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If your vehicle is fitted with good quality tires and you are driving safely, most journeys will be safe as long as you take care. But, that doesn’t mean you should relax; you must prepare adequately to ensure your own safety and that of your passengers and other road users.
So, if you’re heading to Europe in the winter, what can you do to make sure your journeys are as safe as possible? Here are a few important safety tips before you set off on a road trip.
Driving in icy and snowy conditions can be stressful. Road surfaces become unstable, your car may react to breaking or turning in unfamiliar ways if there’s ice on the road, and other road users can become potential hazards with the slightest wrong move.
These harsh conditions can be intimidating, especially if you’re not used to this weather, but knowing what’s ahead and planning well in advance can somewhat mitigate these fears.
Many countries that regularly experience snow and ice will be adept at gritting roads and getting snowdrifts cleared, but you should still do the following:
If you haven’t used snow chains on tires before, there are plenty of YouTube video tutorials out there – watch one of these first, they aren’t easy to put on the wheels correctly.
While driving in snowy, icy or rainy conditions is difficult enough in isolation, these problems will be exacerbated at night. You more likely to get lost, but you’re also more likely to encounter icy patches because water on the road will freeze faster when the temperature drops.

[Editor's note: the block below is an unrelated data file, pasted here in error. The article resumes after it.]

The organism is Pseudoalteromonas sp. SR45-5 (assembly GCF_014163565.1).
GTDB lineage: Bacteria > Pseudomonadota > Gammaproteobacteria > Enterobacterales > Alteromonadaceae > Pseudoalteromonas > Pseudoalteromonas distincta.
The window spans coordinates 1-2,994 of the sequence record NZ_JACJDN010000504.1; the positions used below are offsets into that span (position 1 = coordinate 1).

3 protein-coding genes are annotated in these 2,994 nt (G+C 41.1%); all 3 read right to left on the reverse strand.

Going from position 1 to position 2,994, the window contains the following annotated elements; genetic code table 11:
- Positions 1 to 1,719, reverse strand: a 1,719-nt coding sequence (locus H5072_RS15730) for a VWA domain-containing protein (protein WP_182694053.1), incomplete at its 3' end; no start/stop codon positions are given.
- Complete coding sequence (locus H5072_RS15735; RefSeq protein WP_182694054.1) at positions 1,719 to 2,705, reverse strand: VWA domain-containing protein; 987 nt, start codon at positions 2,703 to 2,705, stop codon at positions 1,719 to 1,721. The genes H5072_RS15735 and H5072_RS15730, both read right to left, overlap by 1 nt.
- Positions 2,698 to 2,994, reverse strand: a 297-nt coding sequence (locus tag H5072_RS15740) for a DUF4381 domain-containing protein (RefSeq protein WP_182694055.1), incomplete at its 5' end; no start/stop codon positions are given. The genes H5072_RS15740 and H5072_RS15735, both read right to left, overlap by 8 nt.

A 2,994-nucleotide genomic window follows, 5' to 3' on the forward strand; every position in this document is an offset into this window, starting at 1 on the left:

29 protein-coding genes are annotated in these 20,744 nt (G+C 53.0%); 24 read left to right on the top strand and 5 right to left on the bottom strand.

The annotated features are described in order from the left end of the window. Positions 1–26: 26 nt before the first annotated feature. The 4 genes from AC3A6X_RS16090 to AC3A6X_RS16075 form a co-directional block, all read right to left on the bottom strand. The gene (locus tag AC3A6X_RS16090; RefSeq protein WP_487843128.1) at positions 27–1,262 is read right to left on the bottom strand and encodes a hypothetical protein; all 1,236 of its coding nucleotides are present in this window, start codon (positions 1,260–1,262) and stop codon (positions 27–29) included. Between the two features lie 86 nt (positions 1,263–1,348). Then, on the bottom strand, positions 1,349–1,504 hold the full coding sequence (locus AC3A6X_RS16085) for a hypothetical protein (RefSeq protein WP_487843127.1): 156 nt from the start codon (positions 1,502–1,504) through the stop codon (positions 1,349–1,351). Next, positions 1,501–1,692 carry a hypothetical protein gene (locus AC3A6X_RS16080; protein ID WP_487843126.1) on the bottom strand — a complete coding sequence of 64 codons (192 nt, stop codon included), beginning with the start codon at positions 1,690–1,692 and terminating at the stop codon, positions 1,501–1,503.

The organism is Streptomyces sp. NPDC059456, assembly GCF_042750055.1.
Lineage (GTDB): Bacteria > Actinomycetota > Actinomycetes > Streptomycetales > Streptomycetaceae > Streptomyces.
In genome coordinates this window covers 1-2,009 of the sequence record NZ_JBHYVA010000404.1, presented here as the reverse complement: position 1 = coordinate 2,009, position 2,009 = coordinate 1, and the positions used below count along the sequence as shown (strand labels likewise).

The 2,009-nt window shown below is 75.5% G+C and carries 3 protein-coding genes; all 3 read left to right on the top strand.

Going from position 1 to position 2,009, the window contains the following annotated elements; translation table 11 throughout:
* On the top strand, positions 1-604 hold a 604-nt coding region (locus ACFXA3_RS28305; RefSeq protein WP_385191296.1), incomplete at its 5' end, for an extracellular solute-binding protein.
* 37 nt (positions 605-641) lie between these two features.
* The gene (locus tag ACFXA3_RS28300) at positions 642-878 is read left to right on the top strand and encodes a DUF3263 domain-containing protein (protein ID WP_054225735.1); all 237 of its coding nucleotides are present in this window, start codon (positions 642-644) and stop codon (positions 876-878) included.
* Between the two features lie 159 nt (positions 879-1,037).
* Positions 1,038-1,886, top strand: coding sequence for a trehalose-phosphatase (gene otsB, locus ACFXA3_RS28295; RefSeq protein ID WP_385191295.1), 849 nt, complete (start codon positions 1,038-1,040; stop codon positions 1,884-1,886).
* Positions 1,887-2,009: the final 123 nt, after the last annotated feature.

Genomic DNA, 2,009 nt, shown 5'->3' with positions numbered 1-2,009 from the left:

Leave for your destination early in the day for maximum daylight hours, and always try to finish your journey – or at least a large part of your journey – when the sun is still out. If you need to stay in a hotel overnight to save yourself from driving in the dark, do.
You never want your car to break down, and in winter, problems with your vehicle are more likely to ruin your trip.
Before you go on any roads in Europe during winter, do the following:
As long as your car is in good condition and you keep warm, you will be in the best position to stay healthy and safe even if you get into an accident or become lost. Research suggests, 45% of drivers in the UK don’t make these checks before winter starts – so make sure you’re not one of them.
In the UK alone, four of the five days in 2018 that saw the most accidents were during the winter.
In 2017, an insurance company found that road users were 20% more likely to be involved in an accident during winter. Even if you’re not traveling overseas, you need to do all you can to remain safe on the roads.
If you have taken the right precautions and have followed these steps, it is unlikely you will ever have to crack open the emergency kit, but that doesn't mean you shouldn't have one.
Carry a first-aid kit, protein bars or food that can be eaten cold and will last a long time, as this will give you the energy boost required to get through a cold night. You should also keep a flashlight, gloves, blanket, jumper cables and an ice scraper in your boot.
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Just how safe is Scotland? Melody Wren shares her travel safety tips on crime, unpredictable weather, safety in the mountains and what to pack on a hiking trip.
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